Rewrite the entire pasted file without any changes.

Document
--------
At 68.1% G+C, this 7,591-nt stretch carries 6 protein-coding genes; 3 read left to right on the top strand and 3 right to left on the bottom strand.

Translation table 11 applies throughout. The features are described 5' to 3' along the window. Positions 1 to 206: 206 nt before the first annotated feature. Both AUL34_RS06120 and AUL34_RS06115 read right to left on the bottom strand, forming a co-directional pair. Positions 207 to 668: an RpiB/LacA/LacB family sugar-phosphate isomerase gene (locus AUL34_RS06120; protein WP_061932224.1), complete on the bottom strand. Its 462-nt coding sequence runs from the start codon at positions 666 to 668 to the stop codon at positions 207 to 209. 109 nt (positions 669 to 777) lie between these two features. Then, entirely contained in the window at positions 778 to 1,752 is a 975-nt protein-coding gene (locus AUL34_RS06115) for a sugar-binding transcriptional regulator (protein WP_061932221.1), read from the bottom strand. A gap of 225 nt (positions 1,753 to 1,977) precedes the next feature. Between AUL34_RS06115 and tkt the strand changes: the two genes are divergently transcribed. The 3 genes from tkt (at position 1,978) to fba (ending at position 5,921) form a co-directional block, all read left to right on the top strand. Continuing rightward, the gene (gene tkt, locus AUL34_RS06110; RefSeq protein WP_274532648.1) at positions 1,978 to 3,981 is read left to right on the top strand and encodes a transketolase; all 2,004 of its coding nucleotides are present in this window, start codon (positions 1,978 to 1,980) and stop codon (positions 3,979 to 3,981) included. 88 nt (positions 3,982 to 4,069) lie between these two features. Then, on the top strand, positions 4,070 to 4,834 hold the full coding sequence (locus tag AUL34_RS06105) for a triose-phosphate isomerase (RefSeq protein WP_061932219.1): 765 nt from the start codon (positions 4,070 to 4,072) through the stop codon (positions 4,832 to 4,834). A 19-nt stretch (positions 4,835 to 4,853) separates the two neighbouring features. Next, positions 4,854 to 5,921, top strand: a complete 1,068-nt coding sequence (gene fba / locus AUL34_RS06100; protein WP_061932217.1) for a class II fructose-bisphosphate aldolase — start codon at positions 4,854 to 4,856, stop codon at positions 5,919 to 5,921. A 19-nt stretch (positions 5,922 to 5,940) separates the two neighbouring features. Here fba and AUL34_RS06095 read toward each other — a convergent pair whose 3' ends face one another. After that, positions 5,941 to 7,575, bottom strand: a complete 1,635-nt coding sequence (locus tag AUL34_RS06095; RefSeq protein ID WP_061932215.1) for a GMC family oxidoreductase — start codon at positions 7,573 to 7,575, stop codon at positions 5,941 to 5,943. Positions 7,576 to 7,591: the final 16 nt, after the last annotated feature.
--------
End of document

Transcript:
At 68.1% G+C, this 7,591-nt stretch carries 6 protein-coding genes; 3 read left to right on the top strand and 3 right to left on the bottom strand.

Translation table 11 applies throughout. The features are described 5' to 3' along the window. Positions 1 to 206: 206 nt before the first annotated feature. Both AUL34_RS06120 and AUL34_RS06115 read right to left on the bottom strand, forming a co-directional pair. Positions 207 to 668: an RpiB/LacA/LacB family sugar-phosphate isomerase gene (locus AUL34_RS06120; protein WP_061932224.1), complete on the bottom strand. Its 462-nt coding sequence runs from the start codon at positions 666 to 668 to the stop codon at positions 207 to 209. 109 nt (positions 669 to 777) lie between these two features. Then, entirely contained in the window at positions 778 to 1,752 is a 975-nt protein-coding gene (locus AUL34_RS06115) for a sugar-binding transcriptional regulator (protein WP_061932221.1), read from the bottom strand. A gap of 225 nt (positions 1,753 to 1,977) precedes the next feature. Between AUL34_RS06115 and tkt the strand changes: the two genes are divergently transcribed. The 3 genes from tkt (at position 1,978) to fba (ending at position 5,921) form a co-directional block, all read left to right on the top strand. Continuing rightward, the gene (gene tkt, locus AUL34_RS06110; RefSeq protein WP_274532648.1) at positions 1,978 to 3,981 is read left to right on the top strand and encodes a transketolase; all 2,004 of its coding nucleotides are present in this window, start codon (positions 1,978 to 1,980) and stop codon (positions 3,979 to 3,981) included. 88 nt (positions 3,982 to 4,069) lie between these two features. Then, on the top strand, positions 4,070 to 4,834 hold the full coding sequence (locus tag AUL34_RS06105) for a triose-phosphate isomerase (RefSeq protein WP_061932219.1): 765 nt from the start codon (positions 4,070 to 4,072) through the stop codon (positions 4,832 to 4,834). A 19-nt stretch (positions 4,835 to 4,853) separates the two neighbouring features. Next, positions 4,854 to 5,921, top strand: a complete 1,068-nt coding sequence (gene fba / locus AUL34_RS06100; protein WP_061932217.1) for a class II fructose-bisphosphate aldolase — start codon at positions 4,854 to 4,856, stop codon at positions 5,919 to 5,921. A 19-nt stretch (positions 5,922 to 5,940) separates the two neighbouring features. Here fba and AUL34_RS06095 read toward each other — a convergent pair whose 3' ends face one another. After that, positions 5,941 to 7,575, bottom strand: a complete 1,635-nt coding sequence (locus tag AUL34_RS06095; RefSeq protein ID WP_061932215.1) for a GMC family oxidoreductase — start codon at positions 7,573 to 7,575, stop codon at positions 5,941 to 5,943. Positions 7,576 to 7,591: the final 16 nt, after the last annotated feature.